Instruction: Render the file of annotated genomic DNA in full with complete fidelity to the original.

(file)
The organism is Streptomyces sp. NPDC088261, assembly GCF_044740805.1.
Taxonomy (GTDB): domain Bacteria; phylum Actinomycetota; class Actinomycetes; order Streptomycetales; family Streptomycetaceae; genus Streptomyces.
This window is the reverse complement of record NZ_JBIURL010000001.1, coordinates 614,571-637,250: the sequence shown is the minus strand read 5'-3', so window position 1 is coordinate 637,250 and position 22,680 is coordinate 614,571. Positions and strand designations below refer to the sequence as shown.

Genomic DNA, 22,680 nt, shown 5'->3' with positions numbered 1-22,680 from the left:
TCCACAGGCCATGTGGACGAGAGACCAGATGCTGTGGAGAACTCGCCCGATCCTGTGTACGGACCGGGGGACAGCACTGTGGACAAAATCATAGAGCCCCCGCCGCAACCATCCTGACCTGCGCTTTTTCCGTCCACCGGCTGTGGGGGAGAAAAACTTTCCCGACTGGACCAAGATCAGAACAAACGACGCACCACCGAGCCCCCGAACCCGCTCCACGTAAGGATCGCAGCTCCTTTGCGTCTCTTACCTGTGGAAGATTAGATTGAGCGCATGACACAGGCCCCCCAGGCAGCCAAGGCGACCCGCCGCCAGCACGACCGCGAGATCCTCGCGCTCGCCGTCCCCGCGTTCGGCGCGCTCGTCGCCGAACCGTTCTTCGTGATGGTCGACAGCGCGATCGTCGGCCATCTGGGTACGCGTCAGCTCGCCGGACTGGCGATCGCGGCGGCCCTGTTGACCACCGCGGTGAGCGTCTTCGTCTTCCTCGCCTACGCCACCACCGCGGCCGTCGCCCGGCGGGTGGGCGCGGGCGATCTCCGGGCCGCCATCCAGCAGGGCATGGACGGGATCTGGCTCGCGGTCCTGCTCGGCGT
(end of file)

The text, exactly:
The organism is Streptomyces sp. NPDC088261, assembly GCF_044740805.1.
Taxonomy (GTDB): domain Bacteria; phylum Actinomycetota; class Actinomycetes; order Streptomycetales; family Streptomycetaceae; genus Streptomyces.
This window is the reverse complement of record NZ_JBIURL010000001.1, coordinates 614,571-637,250: the sequence shown is the minus strand read 5'-3', so window position 1 is coordinate 637,250 and position 22,680 is coordinate 614,571. Positions and strand designations below refer to the sequence as shown.

Genomic DNA, 22,680 nt, shown 5'->3' with positions numbered 1-22,680 from the left:
TCCACAGGCCATGTGGACGAGAGACCAGATGCTGTGGAGAACTCGCCCGATCCTGTGTACGGACCGGGGGACAGCACTGTGGACAAAATCATAGAGCCCCCGCCGCAACCATCCTGACCTGCGCTTTTTCCGTCCACCGGCTGTGGGGGAGAAAAACTTTCCCGACTGGACCAAGATCAGAACAAACGACGCACCACCGAGCCCCCGAACCCGCTCCACGTAAGGATCGCAGCTCCTTTGCGTCTCTTACCTGTGGAAGATTAGATTGAGCGCATGACACAGGCCCCCCAGGCAGCCAAGGCGACCCGCCGCCAGCACGACCGCGAGATCCTCGCGCTCGCCGTCCCCGCGTTCGGCGCGCTCGTCGCCGAACCGTTCTTCGTGATGGTCGACAGCGCGATCGTCGGCCATCTGGGTACGCGTCAGCTCGCCGGACTGGCGATCGCGGCGGCCCTGTTGACCACCGCGGTGAGCGTCTTCGTCTTCCTCGCCTACGCCACCACCGCGGCCGTCGCCCGGCGGGTGGGCGCGGGCGATCTCCGGGCCGCCATCCAGCAGGGCATGGACGGGATCTGGCTCGCGGTCCTGCTCGGCGT